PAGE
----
Easter egg hunts have become a big part of celebrating the holiday. Children across the country run around, looking for bright eggs with sweet surprises inside. However, one Pennsylvania city has a problem calling it an “Easter egg hunt.” The city of Easton, Pennsylvania, has reportedly dropped the word “Easter” from promotions for its holiday egg hunts over concerns about the separation of church and state, and the reactions are strong.
It all started after someone allegedly complained over the government’s inclusion of “Easter” in various advertisements, pondering whether it would be seen as a constitutional issue. This allegation supposedly triggered the removal of the word from promos shared on social media, WFMZ-TV reported.
The city’s official website now refers to the events sponsored by Easton’s Bureau of Recreation & Neighborhood Programs as “egg hunts.” The advertisement is naturally adorned with decorative Easter eggs. City Administrator Luis Campos reportedly explained these details at the Easton City Council meeting, though the video and schedule from that meeting are not yet publicly available.
The city promoted at least one “Easter Egg hunt” on its website in 2019, and that reference is still available. Reaction to the news was immediate, with hundreds of comments quickly flooding the WFMZ-TV Facebook post about the removal. Some called the decision “dumb” and “ridiculous,” and others seemed confused.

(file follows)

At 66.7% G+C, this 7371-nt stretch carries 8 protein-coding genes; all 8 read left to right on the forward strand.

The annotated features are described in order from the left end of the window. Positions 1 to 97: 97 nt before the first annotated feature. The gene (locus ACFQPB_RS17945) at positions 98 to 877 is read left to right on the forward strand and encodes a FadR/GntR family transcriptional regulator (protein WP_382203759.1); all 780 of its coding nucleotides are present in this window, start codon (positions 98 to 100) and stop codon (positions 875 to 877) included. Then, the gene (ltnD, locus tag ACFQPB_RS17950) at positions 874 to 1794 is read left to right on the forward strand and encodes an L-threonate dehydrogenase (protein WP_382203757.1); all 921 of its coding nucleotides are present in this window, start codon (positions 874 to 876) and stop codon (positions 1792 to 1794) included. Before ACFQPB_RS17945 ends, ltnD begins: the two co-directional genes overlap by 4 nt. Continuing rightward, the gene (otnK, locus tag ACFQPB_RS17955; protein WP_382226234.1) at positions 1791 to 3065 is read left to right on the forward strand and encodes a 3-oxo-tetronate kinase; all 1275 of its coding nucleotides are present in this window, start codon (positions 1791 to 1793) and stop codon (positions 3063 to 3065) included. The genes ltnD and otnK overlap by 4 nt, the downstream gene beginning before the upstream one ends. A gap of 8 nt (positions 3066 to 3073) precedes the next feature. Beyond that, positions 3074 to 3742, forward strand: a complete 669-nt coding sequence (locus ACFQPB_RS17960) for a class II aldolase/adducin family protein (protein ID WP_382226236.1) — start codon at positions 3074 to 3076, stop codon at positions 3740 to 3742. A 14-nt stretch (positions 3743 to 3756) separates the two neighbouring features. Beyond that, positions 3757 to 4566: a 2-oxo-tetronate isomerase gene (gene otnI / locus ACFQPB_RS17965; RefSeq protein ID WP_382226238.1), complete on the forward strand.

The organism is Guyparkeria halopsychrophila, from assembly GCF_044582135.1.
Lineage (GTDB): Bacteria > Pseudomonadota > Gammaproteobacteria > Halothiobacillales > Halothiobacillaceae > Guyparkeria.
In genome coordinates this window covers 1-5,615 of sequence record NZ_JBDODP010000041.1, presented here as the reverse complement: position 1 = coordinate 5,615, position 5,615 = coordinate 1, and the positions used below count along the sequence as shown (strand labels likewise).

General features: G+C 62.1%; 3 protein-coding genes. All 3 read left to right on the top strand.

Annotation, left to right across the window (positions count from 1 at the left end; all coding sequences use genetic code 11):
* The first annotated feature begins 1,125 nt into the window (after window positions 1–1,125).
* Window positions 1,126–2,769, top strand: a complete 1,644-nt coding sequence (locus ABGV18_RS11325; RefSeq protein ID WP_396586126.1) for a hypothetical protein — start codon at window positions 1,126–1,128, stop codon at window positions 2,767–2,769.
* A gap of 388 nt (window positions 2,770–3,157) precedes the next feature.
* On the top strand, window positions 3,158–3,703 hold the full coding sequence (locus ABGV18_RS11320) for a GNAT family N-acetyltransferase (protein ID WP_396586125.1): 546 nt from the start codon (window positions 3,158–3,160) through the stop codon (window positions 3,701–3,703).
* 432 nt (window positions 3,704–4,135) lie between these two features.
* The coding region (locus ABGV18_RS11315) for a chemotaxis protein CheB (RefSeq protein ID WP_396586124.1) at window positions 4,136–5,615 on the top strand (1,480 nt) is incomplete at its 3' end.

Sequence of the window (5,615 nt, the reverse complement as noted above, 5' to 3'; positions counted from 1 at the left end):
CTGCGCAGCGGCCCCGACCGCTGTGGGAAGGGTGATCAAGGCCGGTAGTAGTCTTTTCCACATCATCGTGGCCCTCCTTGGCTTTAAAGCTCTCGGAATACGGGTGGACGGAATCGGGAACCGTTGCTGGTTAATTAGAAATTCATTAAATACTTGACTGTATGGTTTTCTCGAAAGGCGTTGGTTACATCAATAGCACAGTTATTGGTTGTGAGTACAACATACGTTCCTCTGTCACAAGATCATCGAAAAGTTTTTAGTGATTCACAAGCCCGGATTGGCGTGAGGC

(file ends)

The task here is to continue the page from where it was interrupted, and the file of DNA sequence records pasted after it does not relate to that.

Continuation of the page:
One woman said, “I totally believe in the separation of church and state, but this is truly absurd.” Others were much more lengthy and animated. “Why bother having it then! Are they going to use white plastic eggs to hunt? Might as well!” another person said. “If people don’t believe or care about Easter, they should not take their [children] to hunt EASTER eggs! It’s ridiculous!”
And yet another commenter implored people to “vote better” and “stand up for religious freedom.” “How sad! What’s next, remove CHRIST from Christmas?” she wrote. You can read the hundreds of responses here. Every Easter, children across the country rush around their homes and gardens searching for chocolate eggs. Easter isn’t Easter without the annual egg hunt for many families. In many pre-Christian societies, eggs held associations with spring and new life. People may think that Easter egg hunts are unnecessary for Easter celebrations, but they have a deeper meaning. Early Christians adopted these beliefs, making the egg a symbol of the resurrection and the empty shell a metaphor for Jesus’ tomb.
The decoration of eggs is believed to date back to at least the 13th century, while the rite of the Easter parade has even older roots. Other traditions, such as the consumption of Easter candy, are among the modern additions to celebrating this early springtime holiday. Removing Easter from the egg hunt announcement attempts to remove the history of Easter from the egg hunts. It also tries to take away from the actual celebration of the holiday, the resurrection of Jesus. If someone has an issue with calling it an Easter egg hunt, their children shouldn’t participate, or they could hold a separate egg hunt at their home. However, it’s unfair to remove Easter from the egg hunt for everyone who celebrates.